Published January 2018
As an undergraduate engineering student at the University of Washington, Professor Jason Briner, PhD, didn’t anticipate he’d have 50 trips to the arctic under his belt before the age of 40, or that he’d one day serve as mentor to the new wave of intensely-engaged earth science enthusiasts, many of whom land at UB eager to confront the brewing storm of climate change.
It only took one freshman geology course for Briner to switch majors, and passion for earth and environmental sciences, plus the drive to address pressing climate problems, has kept him motivated ever since.
“Students first need to understand that they can solve problems,” Briner says. “That’s what did it for me. I wasn’t a typical A-student until I found the thing I was passionate about.”
In the twelve years he’s spent teaching at UB, Briner has noticed a distinct uptick in the number of incoming first-year students interested in climate science. Responding to media bombshells like Al Gore’s “An Inconvenient Truth,” as well as increasingly observable shifts in climate patterns, students arrive ready to save the world, but—as Briner points out—don’t always know how or where to start.
“I think UB does a great job helping students transform this aspiration into a profession," he says.
A critical moment in this transformation occurs when undergraduate students discover the unique opportunities available to them in the geology department of a world-class research university. Briner lists mentorships with graduate students, access to state-of-the-art equipment like the mass-spectrometer, and trips to far-flung corners of the earth as valued members of faculty research teams. Not to mention the Buffalo landscape itself, with its rich deposits of glacial rock and mud.
“Ice sheets came out of Canada, in and across Buffalo, during the last ice age, so I can take students to the bluffs of Lake Erie and Lake Ontario to learn about glaciers and glacier history,” Briner says. “It’s pretty inspiring to pick up a rock in our own backyard that has glacial scratches on it. It tells us that, in the past, serious climate change happened here.”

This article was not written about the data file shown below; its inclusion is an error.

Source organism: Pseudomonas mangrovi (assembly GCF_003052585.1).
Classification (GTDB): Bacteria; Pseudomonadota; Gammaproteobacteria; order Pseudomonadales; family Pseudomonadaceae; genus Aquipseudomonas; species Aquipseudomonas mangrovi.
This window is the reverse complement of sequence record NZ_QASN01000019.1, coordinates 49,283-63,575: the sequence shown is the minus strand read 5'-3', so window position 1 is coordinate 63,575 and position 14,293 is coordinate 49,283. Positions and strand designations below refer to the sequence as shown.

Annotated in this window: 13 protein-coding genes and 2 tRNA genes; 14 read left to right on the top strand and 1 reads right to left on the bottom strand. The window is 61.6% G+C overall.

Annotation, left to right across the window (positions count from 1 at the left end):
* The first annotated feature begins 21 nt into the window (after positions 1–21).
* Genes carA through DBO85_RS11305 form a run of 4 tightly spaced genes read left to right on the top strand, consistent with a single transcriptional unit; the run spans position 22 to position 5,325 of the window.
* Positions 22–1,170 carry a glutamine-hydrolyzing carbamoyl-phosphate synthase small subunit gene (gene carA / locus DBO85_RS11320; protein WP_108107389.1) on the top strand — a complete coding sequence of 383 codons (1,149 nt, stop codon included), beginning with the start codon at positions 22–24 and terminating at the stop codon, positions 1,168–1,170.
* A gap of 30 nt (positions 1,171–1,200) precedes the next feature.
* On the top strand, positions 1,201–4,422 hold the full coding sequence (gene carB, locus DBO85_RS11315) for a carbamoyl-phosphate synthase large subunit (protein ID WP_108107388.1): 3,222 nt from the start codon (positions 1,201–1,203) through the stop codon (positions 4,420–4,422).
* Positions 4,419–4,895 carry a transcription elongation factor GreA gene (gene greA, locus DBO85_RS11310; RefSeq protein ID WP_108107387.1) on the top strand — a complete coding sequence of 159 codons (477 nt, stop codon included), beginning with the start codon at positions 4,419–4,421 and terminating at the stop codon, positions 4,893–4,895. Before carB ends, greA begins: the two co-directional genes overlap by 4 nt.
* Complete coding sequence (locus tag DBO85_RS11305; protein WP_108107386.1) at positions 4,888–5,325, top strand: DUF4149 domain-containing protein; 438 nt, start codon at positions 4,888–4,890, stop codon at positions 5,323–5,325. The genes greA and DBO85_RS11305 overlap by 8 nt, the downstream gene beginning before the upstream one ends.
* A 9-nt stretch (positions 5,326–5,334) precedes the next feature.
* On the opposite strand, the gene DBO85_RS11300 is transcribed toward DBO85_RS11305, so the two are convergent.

At the graduate level, master’s and PhD students regularly accompany Briner on his Arctic campaigns, often branching off to lead pieces of the research expedition. Briner believes it’s essential training for students, helping them build confidence and learn the decision-making skills required of a professional academic or researcher.
Two of Briner’s current students, undergraduate geology major Christopher Sbarra and PhD student Alia Lesnek, had an especially exciting summer, helicopter-hopping through remote areas of southeastern Alaska to collect glacial rock samples. Alia entered the department as a master’s student but was quickly promoted to the PhD track when her drive, talent and work ethic became obvious to Briner and other professors. Last summer’s research project was rooted in a proposal she wrote early on in one of Briner’s classes.
From the field, Alia had this to say about her experience thus far: “Being a graduate student in the UB Department of Geology has been wonderful. I’ve been able to work on cutting-edge research, travel to amazing places and collaborate with some of the world’s top scientists. Professor Briner is a fantastic mentor, and I’m extremely grateful for the opportunities I’ve had while working with him."
“Students first need to understand that they can solve problems. That’s what did it for me. I wasn’t a typical A-student until I found the thing I was passionate about.” – Jason Briner
Chris, meanwhile, took the initiative to approach Briner in his sophomore year about a lab tech position in Briner’s Paleoclimate Lab, and from there proved himself an asset to the department’s research activities. When the need arose for an undergraduate to assist Alia in Alaska, Chris was a natural choice.